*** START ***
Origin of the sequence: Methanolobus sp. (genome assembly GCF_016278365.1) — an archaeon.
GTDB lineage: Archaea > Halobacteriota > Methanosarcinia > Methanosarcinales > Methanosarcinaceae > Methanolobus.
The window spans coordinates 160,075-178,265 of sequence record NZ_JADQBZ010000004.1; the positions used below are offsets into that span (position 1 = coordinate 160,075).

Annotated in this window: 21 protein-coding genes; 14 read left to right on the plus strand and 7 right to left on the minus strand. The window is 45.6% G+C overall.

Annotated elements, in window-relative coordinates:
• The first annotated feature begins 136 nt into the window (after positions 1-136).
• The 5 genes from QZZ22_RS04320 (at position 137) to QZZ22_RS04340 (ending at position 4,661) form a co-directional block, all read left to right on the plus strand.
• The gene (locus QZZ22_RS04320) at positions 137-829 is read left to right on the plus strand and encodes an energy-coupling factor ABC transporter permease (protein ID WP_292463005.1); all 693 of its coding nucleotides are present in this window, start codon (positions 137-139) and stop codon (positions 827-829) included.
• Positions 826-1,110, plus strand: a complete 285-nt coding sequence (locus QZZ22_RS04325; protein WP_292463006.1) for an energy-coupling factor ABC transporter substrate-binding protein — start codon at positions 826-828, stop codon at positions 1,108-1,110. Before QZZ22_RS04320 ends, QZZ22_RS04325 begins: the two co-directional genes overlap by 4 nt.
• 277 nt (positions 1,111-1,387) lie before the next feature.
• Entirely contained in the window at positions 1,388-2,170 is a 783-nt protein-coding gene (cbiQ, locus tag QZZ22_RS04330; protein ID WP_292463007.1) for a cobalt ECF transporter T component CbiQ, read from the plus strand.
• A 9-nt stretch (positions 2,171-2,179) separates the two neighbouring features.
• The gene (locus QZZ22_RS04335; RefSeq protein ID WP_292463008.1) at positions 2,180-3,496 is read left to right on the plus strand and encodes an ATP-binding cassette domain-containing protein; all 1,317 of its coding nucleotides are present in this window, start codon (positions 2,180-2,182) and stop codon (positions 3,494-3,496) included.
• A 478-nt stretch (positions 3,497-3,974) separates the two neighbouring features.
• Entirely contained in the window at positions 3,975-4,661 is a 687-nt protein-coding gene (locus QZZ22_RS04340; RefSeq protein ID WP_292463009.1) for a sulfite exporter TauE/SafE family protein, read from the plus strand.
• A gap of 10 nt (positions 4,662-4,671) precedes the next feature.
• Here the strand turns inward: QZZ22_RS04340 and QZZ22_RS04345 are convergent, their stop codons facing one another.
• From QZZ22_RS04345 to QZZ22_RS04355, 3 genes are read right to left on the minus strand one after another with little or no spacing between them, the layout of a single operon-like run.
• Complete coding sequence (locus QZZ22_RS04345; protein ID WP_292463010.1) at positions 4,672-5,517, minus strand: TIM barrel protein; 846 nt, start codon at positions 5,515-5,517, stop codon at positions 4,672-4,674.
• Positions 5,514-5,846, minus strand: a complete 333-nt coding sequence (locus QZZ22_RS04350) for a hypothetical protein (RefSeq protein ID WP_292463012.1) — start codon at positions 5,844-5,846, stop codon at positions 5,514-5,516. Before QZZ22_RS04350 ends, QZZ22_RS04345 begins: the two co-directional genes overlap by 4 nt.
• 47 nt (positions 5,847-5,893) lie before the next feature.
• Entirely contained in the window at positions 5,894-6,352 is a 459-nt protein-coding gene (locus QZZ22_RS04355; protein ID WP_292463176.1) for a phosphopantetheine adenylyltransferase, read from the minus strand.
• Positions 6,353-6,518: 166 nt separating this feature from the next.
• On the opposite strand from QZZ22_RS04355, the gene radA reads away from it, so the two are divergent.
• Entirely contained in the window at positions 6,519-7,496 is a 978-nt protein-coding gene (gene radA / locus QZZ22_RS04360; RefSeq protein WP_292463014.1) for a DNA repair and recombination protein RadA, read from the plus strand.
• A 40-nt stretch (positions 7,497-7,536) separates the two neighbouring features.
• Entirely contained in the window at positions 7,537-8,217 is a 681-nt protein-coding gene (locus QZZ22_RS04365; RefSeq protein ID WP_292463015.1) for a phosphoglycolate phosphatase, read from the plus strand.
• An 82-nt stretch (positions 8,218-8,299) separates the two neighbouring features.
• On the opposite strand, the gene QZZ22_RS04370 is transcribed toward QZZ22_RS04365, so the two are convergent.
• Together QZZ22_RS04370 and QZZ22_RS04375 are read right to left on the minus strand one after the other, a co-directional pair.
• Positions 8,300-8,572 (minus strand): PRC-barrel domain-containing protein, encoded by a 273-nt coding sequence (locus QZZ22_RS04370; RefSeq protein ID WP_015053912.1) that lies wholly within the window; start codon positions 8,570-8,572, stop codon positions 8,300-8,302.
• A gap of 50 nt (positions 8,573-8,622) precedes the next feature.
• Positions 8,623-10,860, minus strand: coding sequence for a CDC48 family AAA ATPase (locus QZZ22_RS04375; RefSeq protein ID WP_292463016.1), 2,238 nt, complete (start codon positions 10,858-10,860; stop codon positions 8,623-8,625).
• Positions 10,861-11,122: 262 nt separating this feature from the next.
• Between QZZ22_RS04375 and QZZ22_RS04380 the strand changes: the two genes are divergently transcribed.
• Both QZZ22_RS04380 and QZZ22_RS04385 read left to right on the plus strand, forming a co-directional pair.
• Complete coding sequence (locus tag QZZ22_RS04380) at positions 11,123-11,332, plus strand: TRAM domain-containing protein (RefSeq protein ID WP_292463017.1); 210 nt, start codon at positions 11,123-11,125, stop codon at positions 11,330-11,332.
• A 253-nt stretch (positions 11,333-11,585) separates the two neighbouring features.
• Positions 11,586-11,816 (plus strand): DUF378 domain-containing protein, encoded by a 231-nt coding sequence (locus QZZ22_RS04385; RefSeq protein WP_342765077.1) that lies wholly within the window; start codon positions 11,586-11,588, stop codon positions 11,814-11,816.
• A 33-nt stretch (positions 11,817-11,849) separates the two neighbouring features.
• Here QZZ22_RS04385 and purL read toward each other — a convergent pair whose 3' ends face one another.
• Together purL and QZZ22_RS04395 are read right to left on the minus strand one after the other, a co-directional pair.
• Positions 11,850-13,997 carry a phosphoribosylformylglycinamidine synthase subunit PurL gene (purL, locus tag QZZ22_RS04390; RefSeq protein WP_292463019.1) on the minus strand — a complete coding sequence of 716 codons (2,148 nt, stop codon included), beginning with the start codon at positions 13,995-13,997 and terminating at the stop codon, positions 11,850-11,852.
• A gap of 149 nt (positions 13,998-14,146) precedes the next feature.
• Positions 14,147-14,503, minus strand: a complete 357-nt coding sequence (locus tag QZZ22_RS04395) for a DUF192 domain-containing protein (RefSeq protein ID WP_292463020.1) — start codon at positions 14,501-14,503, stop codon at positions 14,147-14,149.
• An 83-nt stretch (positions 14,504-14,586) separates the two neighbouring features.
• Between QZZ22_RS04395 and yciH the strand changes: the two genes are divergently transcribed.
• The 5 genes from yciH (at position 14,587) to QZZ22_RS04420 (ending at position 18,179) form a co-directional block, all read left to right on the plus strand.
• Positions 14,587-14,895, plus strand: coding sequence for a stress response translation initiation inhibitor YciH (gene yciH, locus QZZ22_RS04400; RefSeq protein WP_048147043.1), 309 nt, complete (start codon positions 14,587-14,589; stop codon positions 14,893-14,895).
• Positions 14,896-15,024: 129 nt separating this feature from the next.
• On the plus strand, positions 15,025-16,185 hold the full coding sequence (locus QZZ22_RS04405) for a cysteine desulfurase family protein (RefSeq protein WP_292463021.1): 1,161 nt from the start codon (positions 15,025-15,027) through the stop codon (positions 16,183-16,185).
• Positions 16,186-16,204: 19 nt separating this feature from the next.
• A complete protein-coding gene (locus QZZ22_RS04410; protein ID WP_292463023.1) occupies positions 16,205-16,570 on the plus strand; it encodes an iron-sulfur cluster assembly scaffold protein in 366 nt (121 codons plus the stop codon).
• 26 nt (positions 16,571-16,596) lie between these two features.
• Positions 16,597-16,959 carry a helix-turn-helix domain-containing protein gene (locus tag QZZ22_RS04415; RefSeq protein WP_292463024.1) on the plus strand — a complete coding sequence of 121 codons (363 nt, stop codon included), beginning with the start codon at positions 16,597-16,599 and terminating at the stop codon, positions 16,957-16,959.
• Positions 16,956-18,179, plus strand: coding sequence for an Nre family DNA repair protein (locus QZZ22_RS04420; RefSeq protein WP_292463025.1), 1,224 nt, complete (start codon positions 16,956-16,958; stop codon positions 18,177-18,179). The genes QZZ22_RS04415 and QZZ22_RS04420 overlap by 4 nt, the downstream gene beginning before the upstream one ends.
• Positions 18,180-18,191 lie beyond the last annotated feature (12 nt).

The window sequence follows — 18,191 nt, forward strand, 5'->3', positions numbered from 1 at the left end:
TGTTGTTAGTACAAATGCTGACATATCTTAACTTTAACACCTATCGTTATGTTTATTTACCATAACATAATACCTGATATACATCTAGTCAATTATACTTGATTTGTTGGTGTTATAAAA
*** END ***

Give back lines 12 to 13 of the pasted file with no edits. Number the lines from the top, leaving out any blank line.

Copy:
• A 9-nt stretch (positions 2,171-2,179) separates the two neighbouring features.
• The gene (locus QZZ22_RS04335; RefSeq protein ID WP_292463008.1) at positions 2,180-3,496 is read left to right on the plus strand and encodes an ATP-binding cassette domain-containing protein; all 1,317 of its coding nucleotides are present in this window, start codon (positions 2,180-2,182) and stop codon (positions 3,494-3,496) included.